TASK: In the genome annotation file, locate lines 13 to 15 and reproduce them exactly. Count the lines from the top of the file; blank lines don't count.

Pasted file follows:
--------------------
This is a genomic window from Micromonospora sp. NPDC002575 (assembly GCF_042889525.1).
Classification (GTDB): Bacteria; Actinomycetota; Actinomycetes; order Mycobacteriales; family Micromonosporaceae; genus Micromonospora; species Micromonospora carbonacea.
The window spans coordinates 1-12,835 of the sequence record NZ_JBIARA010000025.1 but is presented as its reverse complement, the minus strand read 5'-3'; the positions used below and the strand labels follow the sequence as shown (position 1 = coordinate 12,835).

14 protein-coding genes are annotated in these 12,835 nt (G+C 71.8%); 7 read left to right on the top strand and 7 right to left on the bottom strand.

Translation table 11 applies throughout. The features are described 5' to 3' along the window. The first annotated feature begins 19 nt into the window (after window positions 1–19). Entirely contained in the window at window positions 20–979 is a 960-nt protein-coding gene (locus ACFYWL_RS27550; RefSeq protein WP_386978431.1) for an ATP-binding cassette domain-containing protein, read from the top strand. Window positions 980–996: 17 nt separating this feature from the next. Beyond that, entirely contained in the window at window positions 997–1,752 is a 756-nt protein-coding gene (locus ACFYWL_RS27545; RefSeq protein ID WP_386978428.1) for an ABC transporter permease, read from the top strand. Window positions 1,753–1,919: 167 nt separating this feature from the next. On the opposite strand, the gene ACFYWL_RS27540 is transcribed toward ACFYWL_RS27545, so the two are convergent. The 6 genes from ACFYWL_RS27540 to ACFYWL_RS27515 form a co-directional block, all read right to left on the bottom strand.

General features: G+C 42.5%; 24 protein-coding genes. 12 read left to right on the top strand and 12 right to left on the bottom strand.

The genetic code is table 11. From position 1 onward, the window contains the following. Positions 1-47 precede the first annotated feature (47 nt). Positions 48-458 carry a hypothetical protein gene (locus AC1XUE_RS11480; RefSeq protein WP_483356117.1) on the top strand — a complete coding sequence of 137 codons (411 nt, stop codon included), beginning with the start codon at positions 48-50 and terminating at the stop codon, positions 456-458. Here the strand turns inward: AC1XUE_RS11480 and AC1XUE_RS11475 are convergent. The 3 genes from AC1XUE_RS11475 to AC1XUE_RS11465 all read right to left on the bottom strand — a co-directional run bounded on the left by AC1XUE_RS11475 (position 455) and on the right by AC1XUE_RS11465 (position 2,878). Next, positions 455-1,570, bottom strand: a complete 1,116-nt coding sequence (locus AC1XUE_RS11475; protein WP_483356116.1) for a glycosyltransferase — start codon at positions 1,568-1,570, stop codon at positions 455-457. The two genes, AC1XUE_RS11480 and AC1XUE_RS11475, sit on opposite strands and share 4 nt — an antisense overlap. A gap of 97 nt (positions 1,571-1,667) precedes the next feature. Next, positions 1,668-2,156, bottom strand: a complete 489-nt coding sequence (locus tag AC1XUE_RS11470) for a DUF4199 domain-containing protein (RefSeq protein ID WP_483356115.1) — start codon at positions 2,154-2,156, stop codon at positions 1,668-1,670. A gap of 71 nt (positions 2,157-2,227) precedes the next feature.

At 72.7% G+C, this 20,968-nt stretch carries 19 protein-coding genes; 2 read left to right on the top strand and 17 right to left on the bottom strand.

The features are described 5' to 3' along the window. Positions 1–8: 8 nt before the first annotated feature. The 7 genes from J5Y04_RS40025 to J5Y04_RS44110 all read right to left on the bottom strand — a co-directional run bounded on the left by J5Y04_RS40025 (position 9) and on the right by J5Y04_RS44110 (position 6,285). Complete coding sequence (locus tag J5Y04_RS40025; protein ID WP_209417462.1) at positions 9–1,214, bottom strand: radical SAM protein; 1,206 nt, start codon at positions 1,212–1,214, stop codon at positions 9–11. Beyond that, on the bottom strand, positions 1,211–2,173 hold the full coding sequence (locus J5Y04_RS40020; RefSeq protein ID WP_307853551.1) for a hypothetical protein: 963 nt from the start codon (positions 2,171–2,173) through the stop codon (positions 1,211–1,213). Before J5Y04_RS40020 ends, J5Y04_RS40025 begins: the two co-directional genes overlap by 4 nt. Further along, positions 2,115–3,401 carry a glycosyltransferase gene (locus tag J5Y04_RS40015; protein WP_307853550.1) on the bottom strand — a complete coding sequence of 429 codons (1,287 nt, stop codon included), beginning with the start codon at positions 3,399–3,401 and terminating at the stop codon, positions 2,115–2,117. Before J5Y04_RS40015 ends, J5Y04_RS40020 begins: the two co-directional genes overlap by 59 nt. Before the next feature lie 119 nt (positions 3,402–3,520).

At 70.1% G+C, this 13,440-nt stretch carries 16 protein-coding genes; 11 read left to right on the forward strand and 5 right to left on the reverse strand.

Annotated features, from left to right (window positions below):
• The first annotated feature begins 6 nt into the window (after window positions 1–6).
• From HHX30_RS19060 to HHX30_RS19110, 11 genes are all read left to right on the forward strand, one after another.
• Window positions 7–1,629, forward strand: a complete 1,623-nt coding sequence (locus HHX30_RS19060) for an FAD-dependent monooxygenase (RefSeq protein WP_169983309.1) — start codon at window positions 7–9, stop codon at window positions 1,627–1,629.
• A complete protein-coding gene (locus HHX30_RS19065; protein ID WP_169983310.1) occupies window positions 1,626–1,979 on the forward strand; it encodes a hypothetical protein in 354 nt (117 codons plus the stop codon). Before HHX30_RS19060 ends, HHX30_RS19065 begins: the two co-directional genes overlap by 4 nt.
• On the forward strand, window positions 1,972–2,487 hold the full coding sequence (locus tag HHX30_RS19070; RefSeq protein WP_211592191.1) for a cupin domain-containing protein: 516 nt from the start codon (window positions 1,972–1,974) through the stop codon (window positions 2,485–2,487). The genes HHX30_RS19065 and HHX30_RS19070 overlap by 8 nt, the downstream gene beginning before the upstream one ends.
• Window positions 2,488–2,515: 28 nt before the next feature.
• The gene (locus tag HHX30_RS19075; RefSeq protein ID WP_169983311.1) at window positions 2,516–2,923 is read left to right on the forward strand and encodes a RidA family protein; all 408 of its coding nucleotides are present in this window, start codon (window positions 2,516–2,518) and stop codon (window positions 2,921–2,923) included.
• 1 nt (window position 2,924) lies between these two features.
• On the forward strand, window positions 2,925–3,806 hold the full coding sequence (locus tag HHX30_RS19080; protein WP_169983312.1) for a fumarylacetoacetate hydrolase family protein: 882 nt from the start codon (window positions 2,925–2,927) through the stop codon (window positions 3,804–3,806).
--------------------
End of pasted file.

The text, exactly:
• From HHX30_RS19060 to HHX30_RS19110, 11 genes are all read left to right on the forward strand, one after another.
• Window positions 7–1,629, forward strand: a complete 1,623-nt coding sequence (locus HHX30_RS19060) for an FAD-dependent monooxygenase (RefSeq protein WP_169983309.1) — start codon at window positions 7–9, stop codon at window positions 1,627–1,629.
• A complete protein-coding gene (locus HHX30_RS19065; protein ID WP_169983310.1) occupies window positions 1,626–1,979 on the forward strand; it encodes a hypothetical protein in 354 nt (117 codons plus the stop codon). Before HHX30_RS19060 ends, HHX30_RS19065 begins: the two co-directional genes overlap by 4 nt.